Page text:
(Super. Ct. No. 08F05032)
The opinion of the court was delivered by: Robie , J.
California Rules of Court, rule 8.1115(a), prohibits courts and parties from citing or relying on opinions not certified for publication or ordered published, except as specified by rule 8.1115(b). This opinion has not been certified for publication or ordered published for purposes of rule 8.1115.
Defendant Gerald Wormly was charged with three bank robberies that occurred within two months. The issue at trial was identity of the robber. A jury found him guilty of the last robbery and could not reach a unanimous verdict on the first two robberies. The court declared a mistrial as to those counts and sentenced him to 30 years to life in prison.
Defendant appeals, contending the court: (1) violated his right to due process in denying his motion to exclude one of the victim's positive identification of defendant; (2) violated his right to confront the witnesses against him because his counsel could not "appropriate[ly] and adequate[ly] cross-examine" one of the victims; (3) deprived him of his due process right to present a defense when it excluded third-party culpability evidence; and (4) erred in imposing certain fees without sufficient evidence of his ability to pay. Finding no merit in these contentions, we affirm the judgment.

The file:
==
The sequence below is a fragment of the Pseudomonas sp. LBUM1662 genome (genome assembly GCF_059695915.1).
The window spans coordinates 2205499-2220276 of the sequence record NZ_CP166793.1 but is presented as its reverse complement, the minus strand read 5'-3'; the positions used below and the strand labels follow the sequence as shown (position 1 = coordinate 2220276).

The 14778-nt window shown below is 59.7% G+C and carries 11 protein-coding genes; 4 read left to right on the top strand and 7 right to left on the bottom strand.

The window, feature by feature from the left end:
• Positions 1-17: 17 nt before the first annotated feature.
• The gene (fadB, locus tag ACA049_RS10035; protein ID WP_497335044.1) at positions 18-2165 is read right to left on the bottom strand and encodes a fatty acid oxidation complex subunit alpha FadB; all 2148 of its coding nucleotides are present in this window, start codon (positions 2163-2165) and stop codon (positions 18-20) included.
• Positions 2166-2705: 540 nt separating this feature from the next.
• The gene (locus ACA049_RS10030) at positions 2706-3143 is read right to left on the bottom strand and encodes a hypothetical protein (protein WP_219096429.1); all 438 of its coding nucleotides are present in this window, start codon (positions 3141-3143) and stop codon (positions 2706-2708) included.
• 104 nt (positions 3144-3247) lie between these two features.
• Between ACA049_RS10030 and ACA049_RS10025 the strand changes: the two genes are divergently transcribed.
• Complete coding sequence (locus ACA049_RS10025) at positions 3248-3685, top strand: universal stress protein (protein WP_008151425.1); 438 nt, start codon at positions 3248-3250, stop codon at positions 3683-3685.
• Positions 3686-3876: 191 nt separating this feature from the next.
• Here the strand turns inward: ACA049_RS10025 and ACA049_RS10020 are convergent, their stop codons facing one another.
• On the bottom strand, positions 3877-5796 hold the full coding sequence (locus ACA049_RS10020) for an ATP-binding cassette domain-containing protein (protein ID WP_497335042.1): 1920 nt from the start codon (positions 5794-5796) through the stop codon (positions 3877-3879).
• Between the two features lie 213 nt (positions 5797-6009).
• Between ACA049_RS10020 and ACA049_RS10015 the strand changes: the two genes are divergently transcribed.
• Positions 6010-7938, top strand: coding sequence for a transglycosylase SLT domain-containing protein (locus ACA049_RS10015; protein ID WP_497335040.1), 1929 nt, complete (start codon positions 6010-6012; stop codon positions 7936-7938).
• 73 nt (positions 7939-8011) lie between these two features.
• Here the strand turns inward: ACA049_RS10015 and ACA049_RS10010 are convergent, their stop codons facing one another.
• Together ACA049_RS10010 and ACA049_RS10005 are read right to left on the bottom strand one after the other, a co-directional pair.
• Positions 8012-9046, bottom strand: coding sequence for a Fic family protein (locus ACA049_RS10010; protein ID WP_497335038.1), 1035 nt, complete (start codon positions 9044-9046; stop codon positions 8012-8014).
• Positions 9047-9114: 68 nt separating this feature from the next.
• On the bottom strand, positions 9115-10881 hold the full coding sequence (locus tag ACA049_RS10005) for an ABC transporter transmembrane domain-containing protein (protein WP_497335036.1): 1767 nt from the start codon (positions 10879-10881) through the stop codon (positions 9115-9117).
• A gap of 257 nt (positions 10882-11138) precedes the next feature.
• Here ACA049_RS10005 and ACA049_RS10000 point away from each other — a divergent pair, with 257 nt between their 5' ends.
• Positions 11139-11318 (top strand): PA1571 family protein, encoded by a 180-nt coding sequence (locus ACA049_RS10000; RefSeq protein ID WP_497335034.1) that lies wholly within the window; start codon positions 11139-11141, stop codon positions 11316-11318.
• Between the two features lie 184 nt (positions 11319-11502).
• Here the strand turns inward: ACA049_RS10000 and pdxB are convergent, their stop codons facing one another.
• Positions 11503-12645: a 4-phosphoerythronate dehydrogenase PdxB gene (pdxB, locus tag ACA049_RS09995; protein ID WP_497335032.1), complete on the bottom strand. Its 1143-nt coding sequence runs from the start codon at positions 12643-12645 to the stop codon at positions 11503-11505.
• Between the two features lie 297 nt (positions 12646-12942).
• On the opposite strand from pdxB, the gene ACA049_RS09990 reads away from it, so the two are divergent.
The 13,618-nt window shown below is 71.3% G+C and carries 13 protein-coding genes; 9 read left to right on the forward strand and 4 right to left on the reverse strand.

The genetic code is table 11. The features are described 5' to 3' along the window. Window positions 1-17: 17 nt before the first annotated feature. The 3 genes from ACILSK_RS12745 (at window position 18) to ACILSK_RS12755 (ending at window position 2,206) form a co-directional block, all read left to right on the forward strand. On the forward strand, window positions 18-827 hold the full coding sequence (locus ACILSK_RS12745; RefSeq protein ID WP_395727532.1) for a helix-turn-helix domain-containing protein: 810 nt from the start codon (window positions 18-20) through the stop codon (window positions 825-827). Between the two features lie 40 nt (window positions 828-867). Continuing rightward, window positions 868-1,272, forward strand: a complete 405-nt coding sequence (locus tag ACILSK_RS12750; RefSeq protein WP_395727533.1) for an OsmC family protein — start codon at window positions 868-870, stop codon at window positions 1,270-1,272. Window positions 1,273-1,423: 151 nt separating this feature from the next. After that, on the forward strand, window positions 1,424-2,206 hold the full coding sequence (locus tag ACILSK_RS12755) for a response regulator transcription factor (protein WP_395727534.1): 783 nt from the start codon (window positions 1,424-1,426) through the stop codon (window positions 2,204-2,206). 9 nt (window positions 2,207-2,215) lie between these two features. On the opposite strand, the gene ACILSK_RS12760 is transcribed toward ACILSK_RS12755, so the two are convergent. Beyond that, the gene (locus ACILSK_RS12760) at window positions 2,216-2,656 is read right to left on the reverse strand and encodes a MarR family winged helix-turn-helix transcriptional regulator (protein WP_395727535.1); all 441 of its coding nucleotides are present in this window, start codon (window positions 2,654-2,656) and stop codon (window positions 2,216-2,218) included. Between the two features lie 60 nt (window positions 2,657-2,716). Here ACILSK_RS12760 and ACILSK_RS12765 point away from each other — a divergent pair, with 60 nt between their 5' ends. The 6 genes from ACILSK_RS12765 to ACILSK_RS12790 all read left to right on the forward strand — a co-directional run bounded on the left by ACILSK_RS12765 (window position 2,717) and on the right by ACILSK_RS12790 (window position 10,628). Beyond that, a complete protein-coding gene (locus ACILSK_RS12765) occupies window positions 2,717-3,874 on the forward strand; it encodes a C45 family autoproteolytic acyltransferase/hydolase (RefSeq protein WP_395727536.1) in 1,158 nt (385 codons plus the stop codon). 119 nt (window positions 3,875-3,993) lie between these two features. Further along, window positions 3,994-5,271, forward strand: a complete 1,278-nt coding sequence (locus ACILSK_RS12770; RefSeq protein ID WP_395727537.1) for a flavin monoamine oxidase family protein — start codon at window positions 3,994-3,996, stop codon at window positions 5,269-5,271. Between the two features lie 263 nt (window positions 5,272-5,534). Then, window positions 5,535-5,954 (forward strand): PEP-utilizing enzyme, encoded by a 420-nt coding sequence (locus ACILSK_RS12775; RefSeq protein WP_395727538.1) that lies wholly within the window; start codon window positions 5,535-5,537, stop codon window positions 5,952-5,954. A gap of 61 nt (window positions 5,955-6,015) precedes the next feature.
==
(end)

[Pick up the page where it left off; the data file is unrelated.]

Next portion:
FACTUAL AND PROCEDURAL BACKGROUND
U.S. Bank Robbery On May 1, 2008
Around noon, Gerald Bess was working as a teller at the U.S. Bank at Alhambra Boulevard and J Street in Sacramento. He was approached by an African-American man in his mid to late 20's who was 5 feet 9 inches tall and 150 pounds wearing a baseball cap. The man told Bess, "'I have a gun, give me all the money.'" Bess gave the man about $600, and the man walked out. Bess pulled the silent alarm. The robber was later seen wearing sunglasses and riding a mountain bike.
After police arrived at the bank, Detective Heather Hendrickson took Bess for an in-field show up of a suspect named Williams who matched Bess's description of the robber. Bess erroneously*fn1 identified Williams as the robber, telling police, "I am pretty sure that is him."
Police failed to document who had made the erroneous identification (i.e. Bess) and what exactly that person said when making the identification. Hendrickson had no independent recollection of the erroneous positive identification, but she did make an entry on the computer aided dispatching log that there was a "positive" identification of the suspect. She explained that before she would say it was a positive identification, "it would have to be pretty certain. [She] generally won't say that it is a positive identification if it's: I think it's him, or I am pretty sure it's him. It's got to be pretty certain for [her] to say that it's positive."
Citibank Robbery On June ...